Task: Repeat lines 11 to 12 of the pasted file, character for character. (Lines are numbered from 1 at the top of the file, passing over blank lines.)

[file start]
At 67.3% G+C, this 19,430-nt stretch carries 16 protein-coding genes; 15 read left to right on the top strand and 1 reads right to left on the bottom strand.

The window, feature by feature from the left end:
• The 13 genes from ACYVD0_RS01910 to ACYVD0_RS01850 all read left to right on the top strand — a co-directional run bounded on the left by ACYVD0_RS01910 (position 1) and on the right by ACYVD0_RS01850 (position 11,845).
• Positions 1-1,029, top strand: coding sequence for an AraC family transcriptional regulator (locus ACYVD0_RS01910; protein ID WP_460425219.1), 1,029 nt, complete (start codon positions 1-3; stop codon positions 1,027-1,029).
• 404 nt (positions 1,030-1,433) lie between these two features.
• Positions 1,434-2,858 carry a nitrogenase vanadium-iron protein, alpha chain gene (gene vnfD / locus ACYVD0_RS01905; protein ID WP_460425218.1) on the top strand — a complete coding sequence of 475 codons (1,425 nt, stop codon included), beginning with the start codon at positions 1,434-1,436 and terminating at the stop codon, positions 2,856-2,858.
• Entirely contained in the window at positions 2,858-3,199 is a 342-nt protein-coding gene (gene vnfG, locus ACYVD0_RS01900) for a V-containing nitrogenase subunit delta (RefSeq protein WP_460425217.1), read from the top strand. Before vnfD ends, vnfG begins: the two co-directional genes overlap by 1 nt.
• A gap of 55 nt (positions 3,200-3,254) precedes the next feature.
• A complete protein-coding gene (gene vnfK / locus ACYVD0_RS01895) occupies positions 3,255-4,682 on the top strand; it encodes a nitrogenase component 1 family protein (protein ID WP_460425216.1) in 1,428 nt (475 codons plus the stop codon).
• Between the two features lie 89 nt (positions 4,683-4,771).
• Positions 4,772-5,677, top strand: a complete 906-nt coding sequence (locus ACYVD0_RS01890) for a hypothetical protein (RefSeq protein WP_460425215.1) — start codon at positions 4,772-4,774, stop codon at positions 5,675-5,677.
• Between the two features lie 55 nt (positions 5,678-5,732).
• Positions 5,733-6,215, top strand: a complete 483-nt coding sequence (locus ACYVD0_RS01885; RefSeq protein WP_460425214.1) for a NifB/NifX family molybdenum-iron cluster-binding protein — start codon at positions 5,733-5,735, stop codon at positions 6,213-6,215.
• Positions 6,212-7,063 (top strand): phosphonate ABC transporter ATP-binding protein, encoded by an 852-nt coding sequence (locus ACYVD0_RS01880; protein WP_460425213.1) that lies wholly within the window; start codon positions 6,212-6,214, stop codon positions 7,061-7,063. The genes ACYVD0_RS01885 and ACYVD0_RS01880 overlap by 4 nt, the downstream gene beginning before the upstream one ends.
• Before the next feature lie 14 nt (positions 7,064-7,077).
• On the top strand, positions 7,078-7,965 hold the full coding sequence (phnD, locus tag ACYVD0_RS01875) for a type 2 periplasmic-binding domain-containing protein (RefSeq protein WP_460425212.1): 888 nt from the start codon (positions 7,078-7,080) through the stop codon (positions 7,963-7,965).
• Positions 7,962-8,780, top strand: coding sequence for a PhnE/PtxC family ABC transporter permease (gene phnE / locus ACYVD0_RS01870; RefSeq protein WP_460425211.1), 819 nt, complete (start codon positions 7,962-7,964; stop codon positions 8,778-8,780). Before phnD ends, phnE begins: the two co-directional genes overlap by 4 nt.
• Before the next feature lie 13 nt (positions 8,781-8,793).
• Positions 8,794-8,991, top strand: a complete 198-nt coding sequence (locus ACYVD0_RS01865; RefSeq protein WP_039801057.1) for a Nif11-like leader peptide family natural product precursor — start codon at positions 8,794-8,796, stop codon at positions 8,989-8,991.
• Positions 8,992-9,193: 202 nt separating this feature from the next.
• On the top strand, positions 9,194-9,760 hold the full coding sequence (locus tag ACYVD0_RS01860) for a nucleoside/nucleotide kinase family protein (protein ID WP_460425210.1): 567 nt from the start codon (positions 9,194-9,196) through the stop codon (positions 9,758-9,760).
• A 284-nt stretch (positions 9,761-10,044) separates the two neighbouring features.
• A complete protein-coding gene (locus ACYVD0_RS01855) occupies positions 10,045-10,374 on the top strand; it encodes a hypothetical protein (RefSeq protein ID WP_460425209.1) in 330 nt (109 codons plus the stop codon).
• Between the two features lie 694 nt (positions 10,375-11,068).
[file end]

• Positions 4,772-5,677, top strand: a complete 906-nt coding sequence (locus ACYVD0_RS01890) for a hypothetical protein (RefSeq protein WP_460425215.1) — start codon at positions 4,772-4,774, stop codon at positions 5,675-5,677.
• Between the two features lie 55 nt (positions 5,678-5,732).